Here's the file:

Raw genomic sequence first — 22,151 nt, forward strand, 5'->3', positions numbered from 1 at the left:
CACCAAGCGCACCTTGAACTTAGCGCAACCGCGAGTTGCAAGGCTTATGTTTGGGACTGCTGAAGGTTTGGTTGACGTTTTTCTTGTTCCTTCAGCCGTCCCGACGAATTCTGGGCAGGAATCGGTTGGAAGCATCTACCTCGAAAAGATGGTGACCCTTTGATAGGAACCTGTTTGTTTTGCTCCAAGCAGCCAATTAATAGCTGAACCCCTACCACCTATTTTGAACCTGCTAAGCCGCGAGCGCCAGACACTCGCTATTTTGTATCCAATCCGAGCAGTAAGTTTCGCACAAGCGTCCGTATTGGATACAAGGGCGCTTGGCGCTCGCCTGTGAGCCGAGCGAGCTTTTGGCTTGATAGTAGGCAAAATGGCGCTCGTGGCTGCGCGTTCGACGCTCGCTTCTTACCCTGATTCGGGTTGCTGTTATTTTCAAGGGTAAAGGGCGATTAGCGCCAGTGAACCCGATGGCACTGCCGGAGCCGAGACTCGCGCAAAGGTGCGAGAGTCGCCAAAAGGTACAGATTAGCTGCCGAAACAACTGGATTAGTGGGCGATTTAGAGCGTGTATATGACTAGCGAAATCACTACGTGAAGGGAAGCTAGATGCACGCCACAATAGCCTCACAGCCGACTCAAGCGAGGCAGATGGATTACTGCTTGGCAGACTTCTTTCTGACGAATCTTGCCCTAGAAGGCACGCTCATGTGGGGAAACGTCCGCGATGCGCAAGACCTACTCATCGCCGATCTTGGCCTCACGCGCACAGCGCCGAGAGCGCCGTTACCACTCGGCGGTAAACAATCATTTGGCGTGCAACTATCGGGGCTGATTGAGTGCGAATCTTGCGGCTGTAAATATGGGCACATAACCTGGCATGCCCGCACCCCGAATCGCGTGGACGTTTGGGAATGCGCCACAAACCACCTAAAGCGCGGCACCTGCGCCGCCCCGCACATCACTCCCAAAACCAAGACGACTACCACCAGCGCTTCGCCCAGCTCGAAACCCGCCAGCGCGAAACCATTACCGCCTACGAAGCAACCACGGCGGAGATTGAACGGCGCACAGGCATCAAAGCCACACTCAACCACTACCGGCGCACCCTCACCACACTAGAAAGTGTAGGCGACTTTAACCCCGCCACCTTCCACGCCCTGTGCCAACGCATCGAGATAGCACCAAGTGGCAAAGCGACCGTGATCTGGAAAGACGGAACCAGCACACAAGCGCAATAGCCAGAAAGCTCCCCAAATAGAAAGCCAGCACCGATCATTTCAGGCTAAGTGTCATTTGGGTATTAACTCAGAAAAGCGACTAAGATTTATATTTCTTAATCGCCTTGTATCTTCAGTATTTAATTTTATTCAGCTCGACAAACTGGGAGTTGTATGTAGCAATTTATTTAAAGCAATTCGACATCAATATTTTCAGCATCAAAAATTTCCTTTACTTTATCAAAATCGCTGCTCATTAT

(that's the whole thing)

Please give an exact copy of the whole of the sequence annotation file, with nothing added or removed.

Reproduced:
Raw genomic sequence first — 22,151 nt, forward strand, 5'->3', positions numbered from 1 at the left:
CACCAAGCGCACCTTGAACTTAGCGCAACCGCGAGTTGCAAGGCTTATGTTTGGGACTGCTGAAGGTTTGGTTGACGTTTTTCTTGTTCCTTCAGCCGTCCCGACGAATTCTGGGCAGGAATCGGTTGGAAGCATCTACCTCGAAAAGATGGTGACCCTTTGATAGGAACCTGTTTGTTTTGCTCCAAGCAGCCAATTAATAGCTGAACCCCTACCACCTATTTTGAACCTGCTAAGCCGCGAGCGCCAGACACTCGCTATTTTGTATCCAATCCGAGCAGTAAGTTTCGCACAAGCGTCCGTATTGGATACAAGGGCGCTTGGCGCTCGCCTGTGAGCCGAGCGAGCTTTTGGCTTGATAGTAGGCAAAATGGCGCTCGTGGCTGCGCGTTCGACGCTCGCTTCTTACCCTGATTCGGGTTGCTGTTATTTTCAAGGGTAAAGGGCGATTAGCGCCAGTGAACCCGATGGCACTGCCGGAGCCGAGACTCGCGCAAAGGTGCGAGAGTCGCCAAAAGGTACAGATTAGCTGCCGAAACAACTGGATTAGTGGGCGATTTAGAGCGTGTATATGACTAGCGAAATCACTACGTGAAGGGAAGCTAGATGCACGCCACAATAGCCTCACAGCCGACTCAAGCGAGGCAGATGGATTACTGCTTGGCAGACTTCTTTCTGACGAATCTTGCCCTAGAAGGCACGCTCATGTGGGGAAACGTCCGCGATGCGCAAGACCTACTCATCGCCGATCTTGGCCTCACGCGCACAGCGCCGAGAGCGCCGTTACCACTCGGCGGTAAACAATCATTTGGCGTGCAACTATCGGGGCTGATTGAGTGCGAATCTTGCGGCTGTAAATATGGGCACATAACCTGGCATGCCCGCACCCCGAATCGCGTGGACGTTTGGGAATGCGCCACAAACCACCTAAAGCGCGGCACCTGCGCCGCCCCGCACATCACTCCCAAAACCAAGACGACTACCACCAGCGCTTCGCCCAGCTCGAAACCCGCCAGCGCGAAACCATTACCGCCTACGAAGCAACCACGGCGGAGATTGAACGGCGCACAGGCATCAAAGCCACACTCAACCACTACCGGCGCACCCTCACCACACTAGAAAGTGTAGGCGACTTTAACCCCGCCACCTTCCACGCCCTGTGCCAACGCATCGAGATAGCACCAAGTGGCAAAGCGACCGTGATCTGGAAAGACGGAACCAGCACACAAGCGCAATAGCCAGAAAGCTCCCCAAATAGAAAGCCAGCACCGATCATTTCAGGCTAAGTGTCATTTGGGTATTAACTCAGAAAAGCGACTAAGATTTATATTTCTTAATCGCCTTGTATCTTCAGTATTTAATTTTATTCAGCTCGACAAACTGGGAGTTGTATGTAGCAATTTATTTAAAGCAATTCGACATCAATATTTTCAGCATCAAAAATTTCCTTTACTTTATCAAAATCGCTGCTCATTAT